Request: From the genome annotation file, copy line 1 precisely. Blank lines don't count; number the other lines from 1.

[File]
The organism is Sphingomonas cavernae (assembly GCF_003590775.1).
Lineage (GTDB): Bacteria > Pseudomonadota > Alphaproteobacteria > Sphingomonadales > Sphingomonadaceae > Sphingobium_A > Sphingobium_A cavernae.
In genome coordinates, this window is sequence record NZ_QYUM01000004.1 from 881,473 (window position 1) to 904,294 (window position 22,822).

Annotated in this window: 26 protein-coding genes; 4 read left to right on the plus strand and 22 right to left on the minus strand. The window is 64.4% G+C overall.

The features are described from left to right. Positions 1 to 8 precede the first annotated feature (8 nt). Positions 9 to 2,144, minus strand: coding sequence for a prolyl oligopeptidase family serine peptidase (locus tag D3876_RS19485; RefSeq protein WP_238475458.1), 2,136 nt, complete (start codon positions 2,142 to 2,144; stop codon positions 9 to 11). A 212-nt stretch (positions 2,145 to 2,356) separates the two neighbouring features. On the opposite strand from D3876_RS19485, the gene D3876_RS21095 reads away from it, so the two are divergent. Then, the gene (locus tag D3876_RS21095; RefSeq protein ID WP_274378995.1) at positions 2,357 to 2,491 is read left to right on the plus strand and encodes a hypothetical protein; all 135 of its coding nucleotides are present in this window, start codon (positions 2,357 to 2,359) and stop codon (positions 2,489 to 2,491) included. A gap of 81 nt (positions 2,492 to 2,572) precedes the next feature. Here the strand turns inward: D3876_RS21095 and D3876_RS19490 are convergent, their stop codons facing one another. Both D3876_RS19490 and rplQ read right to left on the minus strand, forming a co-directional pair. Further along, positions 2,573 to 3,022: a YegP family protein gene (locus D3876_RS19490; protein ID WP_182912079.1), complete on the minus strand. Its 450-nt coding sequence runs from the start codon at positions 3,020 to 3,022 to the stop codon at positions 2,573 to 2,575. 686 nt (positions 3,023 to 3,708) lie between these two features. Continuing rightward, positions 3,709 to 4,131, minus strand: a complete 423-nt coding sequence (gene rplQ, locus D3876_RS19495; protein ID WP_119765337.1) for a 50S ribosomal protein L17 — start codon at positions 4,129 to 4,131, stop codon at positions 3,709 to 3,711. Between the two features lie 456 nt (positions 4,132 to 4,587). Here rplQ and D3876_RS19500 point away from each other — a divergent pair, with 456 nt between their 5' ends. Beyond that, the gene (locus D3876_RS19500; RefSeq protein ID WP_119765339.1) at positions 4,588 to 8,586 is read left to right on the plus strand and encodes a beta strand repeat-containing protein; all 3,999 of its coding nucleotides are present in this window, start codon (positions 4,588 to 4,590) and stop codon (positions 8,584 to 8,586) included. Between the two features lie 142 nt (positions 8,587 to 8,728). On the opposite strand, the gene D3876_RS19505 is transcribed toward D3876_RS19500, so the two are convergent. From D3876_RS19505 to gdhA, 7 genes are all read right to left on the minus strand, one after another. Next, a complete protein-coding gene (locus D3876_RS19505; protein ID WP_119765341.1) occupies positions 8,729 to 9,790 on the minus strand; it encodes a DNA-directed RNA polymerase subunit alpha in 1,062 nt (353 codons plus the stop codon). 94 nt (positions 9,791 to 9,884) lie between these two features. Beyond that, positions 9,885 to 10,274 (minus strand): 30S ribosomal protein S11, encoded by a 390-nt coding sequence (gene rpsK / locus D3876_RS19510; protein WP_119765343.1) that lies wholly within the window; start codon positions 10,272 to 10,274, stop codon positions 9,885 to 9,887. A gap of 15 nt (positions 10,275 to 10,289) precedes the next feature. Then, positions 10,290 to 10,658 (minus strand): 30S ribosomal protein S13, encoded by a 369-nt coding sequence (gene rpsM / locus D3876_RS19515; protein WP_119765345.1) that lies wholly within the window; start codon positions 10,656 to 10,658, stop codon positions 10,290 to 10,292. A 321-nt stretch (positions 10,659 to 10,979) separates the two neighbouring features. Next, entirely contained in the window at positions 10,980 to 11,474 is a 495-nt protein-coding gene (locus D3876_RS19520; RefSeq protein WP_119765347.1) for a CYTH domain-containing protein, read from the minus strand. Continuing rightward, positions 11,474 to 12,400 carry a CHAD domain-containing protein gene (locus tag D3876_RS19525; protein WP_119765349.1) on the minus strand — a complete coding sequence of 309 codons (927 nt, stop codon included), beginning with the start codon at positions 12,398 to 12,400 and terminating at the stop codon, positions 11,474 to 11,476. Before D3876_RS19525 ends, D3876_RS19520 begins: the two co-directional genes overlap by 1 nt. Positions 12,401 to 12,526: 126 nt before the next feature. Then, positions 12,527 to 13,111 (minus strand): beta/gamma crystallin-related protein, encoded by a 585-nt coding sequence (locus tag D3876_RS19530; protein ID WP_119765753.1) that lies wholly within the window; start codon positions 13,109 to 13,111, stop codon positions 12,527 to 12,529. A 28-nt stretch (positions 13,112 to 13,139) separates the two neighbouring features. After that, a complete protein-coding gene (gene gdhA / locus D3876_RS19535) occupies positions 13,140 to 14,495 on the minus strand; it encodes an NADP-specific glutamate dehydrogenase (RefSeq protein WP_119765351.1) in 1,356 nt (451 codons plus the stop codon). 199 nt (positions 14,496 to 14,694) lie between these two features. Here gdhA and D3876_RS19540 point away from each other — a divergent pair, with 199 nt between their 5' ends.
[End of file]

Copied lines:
The organism is Sphingomonas cavernae (assembly GCF_003590775.1).